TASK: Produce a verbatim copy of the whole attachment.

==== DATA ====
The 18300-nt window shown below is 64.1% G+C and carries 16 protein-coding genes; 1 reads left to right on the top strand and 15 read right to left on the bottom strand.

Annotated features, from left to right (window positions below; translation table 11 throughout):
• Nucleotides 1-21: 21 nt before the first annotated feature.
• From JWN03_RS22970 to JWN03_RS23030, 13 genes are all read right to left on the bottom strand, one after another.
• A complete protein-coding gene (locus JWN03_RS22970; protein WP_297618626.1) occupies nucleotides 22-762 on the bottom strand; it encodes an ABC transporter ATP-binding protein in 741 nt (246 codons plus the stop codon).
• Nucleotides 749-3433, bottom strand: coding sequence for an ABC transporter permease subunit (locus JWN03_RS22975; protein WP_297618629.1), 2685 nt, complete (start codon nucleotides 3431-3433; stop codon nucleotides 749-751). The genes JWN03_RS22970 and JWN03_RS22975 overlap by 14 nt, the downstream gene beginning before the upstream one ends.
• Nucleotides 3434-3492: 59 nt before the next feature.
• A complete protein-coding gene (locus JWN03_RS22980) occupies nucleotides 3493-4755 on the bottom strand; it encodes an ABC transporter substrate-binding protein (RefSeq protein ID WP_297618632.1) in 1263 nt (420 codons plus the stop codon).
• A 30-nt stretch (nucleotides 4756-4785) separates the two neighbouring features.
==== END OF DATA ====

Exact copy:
The 18300-nt window shown below is 64.1% G+C and carries 16 protein-coding genes; 1 reads left to right on the top strand and 15 read right to left on the bottom strand.

Annotated features, from left to right (window positions below; translation table 11 throughout):
• Nucleotides 1-21: 21 nt before the first annotated feature.
• From JWN03_RS22970 to JWN03_RS23030, 13 genes are all read right to left on the bottom strand, one after another.
• A complete protein-coding gene (locus JWN03_RS22970; protein WP_297618626.1) occupies nucleotides 22-762 on the bottom strand; it encodes an ABC transporter ATP-binding protein in 741 nt (246 codons plus the stop codon).
• Nucleotides 749-3433, bottom strand: coding sequence for an ABC transporter permease subunit (locus JWN03_RS22975; protein WP_297618629.1), 2685 nt, complete (start codon nucleotides 3431-3433; stop codon nucleotides 749-751). The genes JWN03_RS22970 and JWN03_RS22975 overlap by 14 nt, the downstream gene beginning before the upstream one ends.
• Nucleotides 3434-3492: 59 nt before the next feature.
• A complete protein-coding gene (locus JWN03_RS22980) occupies nucleotides 3493-4755 on the bottom strand; it encodes an ABC transporter substrate-binding protein (RefSeq protein ID WP_297618632.1) in 1263 nt (420 codons plus the stop codon).
• A 30-nt stretch (nucleotides 4756-4785) separates the two neighbouring features.